Maize is an exceptional forage for ruminant livestock: palatable, digestible and energy-rich. Most breeders who’ve tried it are quickly convinced, which is why maize growing is so popular in the UK.
Getting the best out of maize requires careful – and constantly fine-tuned – crop and harvest management. When it comes to achieving high yields, we know from working with our customers that mastering a basic series of core skills can make a real difference.
Over the course of three articles, we’ll recap what we see as the key principles underpinning those skills. We’ll begin at the beginning – with site selection and drilling – before moving on to weed control and fertilizer application, and conclude with a look at harvesting and ensilage.
Maize is a plant of tropical origin. Though perfectly happy in the temperate parts of Northern Europe, it does need heat: 10°C is required in the soil for germination and development. Much of England and Wales is therefore suitable for maize growing, especially if sufficiently far south or low-lying. A south-facing, low-altitude field can be perfect. If the site’s climate is not ideal, plastic film covering is an option.
The quality of the soil itself is important. Besides the cold, excess water can seriously limit potential between the germination and four-leaf stages. So, while offering a good moisture level around the seed, the soil should equally have a loose, free-draining character. That’s also important for reaching temperature targets and for unimpeded root development.
The ideal soil will be medium-textured and somewhat cloddy: neither too heavy and clayey, nor too fine and silty.
It is particularly important that soil compaction be kept to a minimum. Tillage loosens the soil and helps dry it out and warm it up; but heavy machinery on wet ground can compact the seed-bed.
The best yields are often the result of early planting.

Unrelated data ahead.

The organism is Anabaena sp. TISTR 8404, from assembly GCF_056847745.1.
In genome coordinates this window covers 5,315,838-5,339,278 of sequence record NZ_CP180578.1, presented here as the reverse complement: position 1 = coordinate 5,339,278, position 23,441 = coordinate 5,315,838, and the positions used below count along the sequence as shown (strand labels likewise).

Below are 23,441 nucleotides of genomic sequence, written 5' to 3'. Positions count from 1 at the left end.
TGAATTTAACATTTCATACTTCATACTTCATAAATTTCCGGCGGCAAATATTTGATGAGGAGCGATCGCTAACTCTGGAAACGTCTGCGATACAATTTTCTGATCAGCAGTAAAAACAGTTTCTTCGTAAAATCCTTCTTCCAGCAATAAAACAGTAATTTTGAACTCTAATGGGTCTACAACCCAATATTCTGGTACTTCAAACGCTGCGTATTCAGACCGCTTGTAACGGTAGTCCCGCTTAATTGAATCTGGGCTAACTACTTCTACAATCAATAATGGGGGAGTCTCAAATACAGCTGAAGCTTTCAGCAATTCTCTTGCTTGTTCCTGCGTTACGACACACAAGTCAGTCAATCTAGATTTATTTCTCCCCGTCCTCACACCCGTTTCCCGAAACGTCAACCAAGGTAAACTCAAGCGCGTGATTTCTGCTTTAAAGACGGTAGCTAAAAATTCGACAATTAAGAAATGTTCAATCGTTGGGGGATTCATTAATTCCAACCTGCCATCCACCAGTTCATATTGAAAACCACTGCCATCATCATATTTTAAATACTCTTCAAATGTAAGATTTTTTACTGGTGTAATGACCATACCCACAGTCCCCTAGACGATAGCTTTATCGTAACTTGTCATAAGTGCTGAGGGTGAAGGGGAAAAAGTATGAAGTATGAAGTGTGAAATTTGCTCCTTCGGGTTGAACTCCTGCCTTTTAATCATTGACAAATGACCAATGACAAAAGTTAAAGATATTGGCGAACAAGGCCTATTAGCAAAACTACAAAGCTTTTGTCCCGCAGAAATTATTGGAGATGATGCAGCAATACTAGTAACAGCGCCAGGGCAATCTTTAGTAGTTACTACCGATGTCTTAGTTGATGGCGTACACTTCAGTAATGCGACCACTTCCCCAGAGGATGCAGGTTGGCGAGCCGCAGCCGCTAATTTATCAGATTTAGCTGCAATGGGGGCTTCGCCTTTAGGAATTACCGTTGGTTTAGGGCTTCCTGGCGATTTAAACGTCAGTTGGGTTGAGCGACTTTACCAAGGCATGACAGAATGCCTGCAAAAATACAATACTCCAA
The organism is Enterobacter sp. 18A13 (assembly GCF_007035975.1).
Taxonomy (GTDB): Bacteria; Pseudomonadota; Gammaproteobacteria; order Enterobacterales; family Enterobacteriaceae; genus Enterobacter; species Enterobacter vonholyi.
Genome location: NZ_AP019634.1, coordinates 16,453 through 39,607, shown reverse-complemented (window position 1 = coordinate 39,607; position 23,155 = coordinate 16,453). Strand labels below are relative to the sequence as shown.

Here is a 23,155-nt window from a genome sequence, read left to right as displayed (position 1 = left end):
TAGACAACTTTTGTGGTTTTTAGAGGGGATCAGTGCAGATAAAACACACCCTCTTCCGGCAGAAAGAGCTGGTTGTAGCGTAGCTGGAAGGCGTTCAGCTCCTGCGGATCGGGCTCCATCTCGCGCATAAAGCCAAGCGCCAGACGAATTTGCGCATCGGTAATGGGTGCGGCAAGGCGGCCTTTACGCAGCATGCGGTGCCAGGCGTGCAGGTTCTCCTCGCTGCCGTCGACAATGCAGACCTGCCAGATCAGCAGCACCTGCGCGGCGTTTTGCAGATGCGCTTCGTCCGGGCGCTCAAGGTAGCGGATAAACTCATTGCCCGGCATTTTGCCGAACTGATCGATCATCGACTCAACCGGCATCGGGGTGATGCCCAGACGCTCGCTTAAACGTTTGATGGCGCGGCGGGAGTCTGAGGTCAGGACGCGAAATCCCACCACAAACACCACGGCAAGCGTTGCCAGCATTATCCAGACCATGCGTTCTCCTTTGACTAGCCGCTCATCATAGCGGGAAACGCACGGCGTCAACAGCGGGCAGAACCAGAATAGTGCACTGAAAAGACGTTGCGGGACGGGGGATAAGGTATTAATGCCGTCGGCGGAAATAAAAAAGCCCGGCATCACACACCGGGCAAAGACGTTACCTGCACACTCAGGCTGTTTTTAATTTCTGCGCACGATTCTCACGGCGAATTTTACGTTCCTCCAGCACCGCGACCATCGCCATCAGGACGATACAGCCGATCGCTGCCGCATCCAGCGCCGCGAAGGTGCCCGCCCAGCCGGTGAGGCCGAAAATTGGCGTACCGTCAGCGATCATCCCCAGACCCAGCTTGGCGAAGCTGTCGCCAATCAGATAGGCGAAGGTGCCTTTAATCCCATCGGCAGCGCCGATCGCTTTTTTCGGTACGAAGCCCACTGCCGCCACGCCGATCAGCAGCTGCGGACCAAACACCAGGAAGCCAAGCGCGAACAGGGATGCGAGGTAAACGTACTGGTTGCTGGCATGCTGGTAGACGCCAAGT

Early crops have the considerable advantage of dryer harvesting conditions. But planting time is ultimately dependent on temperature: if the soil is below 10°C, the seed will remain dormant and become vulnerable to disease, insects and animal predators.
Check soil temperature: it needs to be 8°C and rising at the start of the day for four to five consecutive d
ays – and at the right depth. And check that the weather forecast is favourable, with no impending frosts.
Good, slow-paced precision drilling distributes the seeds evenly and at a uniform depth. The specific depth can vary: remember that the deeper you go, the cooler the temperature, though also the safer from predator birds. Row spacing is usually 76cm.
When determining the right sowing rate, take into account each field’s yield potential; then adhere to that rate as closely as possible by keeping an eye on settings and distribution in the course of the work.
The goal is a crop of optimum density. Uniform spacing and depth encourages uniform seedling emergence and development – and so less competition between plants.
The right speed is important: going too fast risks misses, doubles and unequal sowing depth – all of which can impact on density and yield. The difference between going at 3 mph and 7 mph can mean a difference of several thousand plants per hectare.
And when it comes to equipment, ensure that tyre pressure is as low as possible; that the blades are in good condition; and that the sowing elements are functioning perfectly. Carry out the odd spot check to ensure that seed placement and drilling depths are being maintained, especially at higher speeds.
Finally, remember that, when it comes to maize growing and variety selection, we are here to help. Have a look at our recent interview with forage specialist Richard Leach on variety selection for 2022, or contact us for personal advice.